Policy changes could provide big benefits for Toronto home buyers—but will they be enough to bring more investors to the market?
No doubt about it, the last couple of years have been unusual ones for the city’s real estate market. A lot has changed since prices hit their peak in 2017. Now, halfway through 2019, it feels as though we may be on the cusp of a transition. Buyer confidence has increased as price growth has stabilized—and while we haven’t seen a large uptick in market activity, that could change soon.
From more attractive interest rates to recent talk of longer mortgage terms, it may be that buying conditions are about to become very favourable. But will these developments make home hunters less hesitant—and what might they mean for investors? Here’s my take…
Interest rates dropping
In a move that will have an impact on real estate markets across the country, the Bank of Canada (BOC) recently announced that it won’t be raising interest rates again until the end of next year. Currently, they’re holding steady at 1.75 per cent.
This is a departure for the BOC, which has dropped its tightening bias in order to help the economy rebound. Not only is the central bank committed to not raising rates, but it’s expected to make cuts in the near-future. Two-thirds of forecasters polled predict that they will either be lower or unchanged by the end of 2020.
Of course, when BOC rates drop, so too do those offered by lenders. What follows is often an intense wave of interest from home buyers, which can provide a boost to the housing market. There are a number of factors that will impact whether or not this happens—and some of them relate to recent and future federal policy changes.
Changes on the horizon
It’s not just interest rates that could make the difference for would-be buyers. In its recent budget, the federal government announced some policy decisions that could help many Canadians enter the housing market.
First off, the budget ups the amount that first-time buyers could borrow from their RRSPs to purchase a home. That number has moved from $25,000 to $35,000. It also includes a program known as the First Time Home Buyer Incentive, which would work much like an interest-free loan for those who qualify.
Unfortunately, critics say the plan doesn’t go far enough (due to its restrictions, it may not do much to increase purchasing power in a market like Toronto). That said, it’s certainly a step in the right direction.
Even more encouraging is recent talk of extending amortization periods to 30 years. Proponents of bringing back longer-term insured mortgages include the Canadian Home Builders’ Association (CHBA) and BOC Governor Stephen Poloz. The CHBA says the government has recently shown clear interest in the idea, so a return to 30-year mortgages could be in the cards.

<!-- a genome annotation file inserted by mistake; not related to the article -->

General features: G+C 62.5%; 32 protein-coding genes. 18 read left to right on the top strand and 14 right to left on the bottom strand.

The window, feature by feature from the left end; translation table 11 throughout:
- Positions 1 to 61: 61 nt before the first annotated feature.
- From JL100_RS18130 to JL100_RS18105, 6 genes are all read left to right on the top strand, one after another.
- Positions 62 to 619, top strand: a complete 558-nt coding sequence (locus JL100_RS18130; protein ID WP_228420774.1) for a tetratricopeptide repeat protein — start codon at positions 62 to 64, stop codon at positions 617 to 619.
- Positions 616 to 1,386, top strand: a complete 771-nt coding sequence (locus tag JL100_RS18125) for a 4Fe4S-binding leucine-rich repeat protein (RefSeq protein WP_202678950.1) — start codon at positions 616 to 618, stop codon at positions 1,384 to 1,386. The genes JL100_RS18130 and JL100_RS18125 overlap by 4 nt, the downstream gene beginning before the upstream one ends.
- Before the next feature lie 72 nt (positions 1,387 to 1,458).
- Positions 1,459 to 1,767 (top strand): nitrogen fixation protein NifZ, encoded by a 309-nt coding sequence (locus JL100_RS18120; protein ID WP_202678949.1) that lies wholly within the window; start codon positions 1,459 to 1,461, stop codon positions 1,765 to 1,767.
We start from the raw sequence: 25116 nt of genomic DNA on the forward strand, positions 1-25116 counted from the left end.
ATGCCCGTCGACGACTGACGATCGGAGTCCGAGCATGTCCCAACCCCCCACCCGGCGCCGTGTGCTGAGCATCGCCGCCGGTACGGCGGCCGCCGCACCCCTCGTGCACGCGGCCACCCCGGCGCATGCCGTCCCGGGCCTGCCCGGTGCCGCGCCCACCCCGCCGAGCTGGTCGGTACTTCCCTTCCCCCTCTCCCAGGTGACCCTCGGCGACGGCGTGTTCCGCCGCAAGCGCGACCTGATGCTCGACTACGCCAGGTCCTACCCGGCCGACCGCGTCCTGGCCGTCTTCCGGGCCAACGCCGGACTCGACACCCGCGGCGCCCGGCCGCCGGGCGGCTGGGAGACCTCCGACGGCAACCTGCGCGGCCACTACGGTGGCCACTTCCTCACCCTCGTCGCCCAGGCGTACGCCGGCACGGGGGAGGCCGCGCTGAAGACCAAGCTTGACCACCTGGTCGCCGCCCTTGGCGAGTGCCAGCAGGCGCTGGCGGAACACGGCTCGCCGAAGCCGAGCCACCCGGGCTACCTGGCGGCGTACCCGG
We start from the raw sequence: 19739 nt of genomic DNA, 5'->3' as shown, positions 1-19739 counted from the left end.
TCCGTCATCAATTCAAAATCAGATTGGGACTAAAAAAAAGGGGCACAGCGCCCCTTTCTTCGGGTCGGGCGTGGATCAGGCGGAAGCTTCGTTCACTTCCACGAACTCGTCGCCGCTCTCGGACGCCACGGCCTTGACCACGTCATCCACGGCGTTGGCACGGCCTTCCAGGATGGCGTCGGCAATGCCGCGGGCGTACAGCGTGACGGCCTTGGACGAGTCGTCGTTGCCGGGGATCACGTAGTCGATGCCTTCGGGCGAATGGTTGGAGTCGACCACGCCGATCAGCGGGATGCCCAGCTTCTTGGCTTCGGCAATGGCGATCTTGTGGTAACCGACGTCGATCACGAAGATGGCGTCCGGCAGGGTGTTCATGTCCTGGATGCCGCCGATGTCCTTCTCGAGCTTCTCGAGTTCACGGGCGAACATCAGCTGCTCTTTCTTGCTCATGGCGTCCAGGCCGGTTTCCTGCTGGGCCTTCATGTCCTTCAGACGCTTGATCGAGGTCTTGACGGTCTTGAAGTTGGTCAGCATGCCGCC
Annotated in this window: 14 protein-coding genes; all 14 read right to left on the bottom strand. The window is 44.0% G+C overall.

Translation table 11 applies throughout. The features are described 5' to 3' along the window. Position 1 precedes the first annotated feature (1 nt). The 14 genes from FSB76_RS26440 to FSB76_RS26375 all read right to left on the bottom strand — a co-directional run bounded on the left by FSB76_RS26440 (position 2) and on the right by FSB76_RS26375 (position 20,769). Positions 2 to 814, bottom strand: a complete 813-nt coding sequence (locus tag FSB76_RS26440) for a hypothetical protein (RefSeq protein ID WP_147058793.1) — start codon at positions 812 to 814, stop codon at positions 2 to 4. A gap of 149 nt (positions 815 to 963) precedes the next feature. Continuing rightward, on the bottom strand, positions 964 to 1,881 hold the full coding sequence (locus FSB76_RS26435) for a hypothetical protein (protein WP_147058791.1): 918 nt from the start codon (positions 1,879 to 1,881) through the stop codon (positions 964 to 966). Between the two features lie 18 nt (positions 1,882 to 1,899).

The effectiveness of the mortgage stress test has also been called into question. While it remains in place for the time being, organizations like the Toronto Real Estate Board (TREB) have called for it to be reviewed. Federal Conservative leader Andrew Scheer has stated that his party would do just that if elected in October. In particular, he’s committed to removing the provision that forces buyers who have already passed the stress test to do so again if they decide to switch lenders.
The impact on buyers
What does all of this mean if you’re thinking of buying a home—or an investment property—in Toronto? Put simply, purchasing conditions are becoming a lot more encouraging. While 30-year amortization periods and the removal of the OFSI stress test are just theoretical for now, lower interest rates will make mortgages more affordable for potential buyers. That’s worth keeping in mind, whether you’ve always dreamed of being a homeowner, or you want to invest in a condo and maximize your return.
In general, lower interest rates (along with other possible changes under discussion), have the potential to bring more Millennials and new Canadians to the market. That doesn’t mean we’ll be seeing the same sky-high demand (and sale prices) we did in 2017. Chances are, buyers will be a little bit more cautious in the years ahead.
Of course, it always makes sense to ensure that your purchase is well-thought-out. If you’re thinking about buying a condo (to call home, rent out, or sell down the line for a tidy profit), your agent can help you seize new opportunities while minimizing your risk.
Ready to buy a condo? I can answer all of your questions about the process—and help you find the perfect property. Call or text me at 416-500-5360, or send me an email at firstname.lastname@example.org and ask away!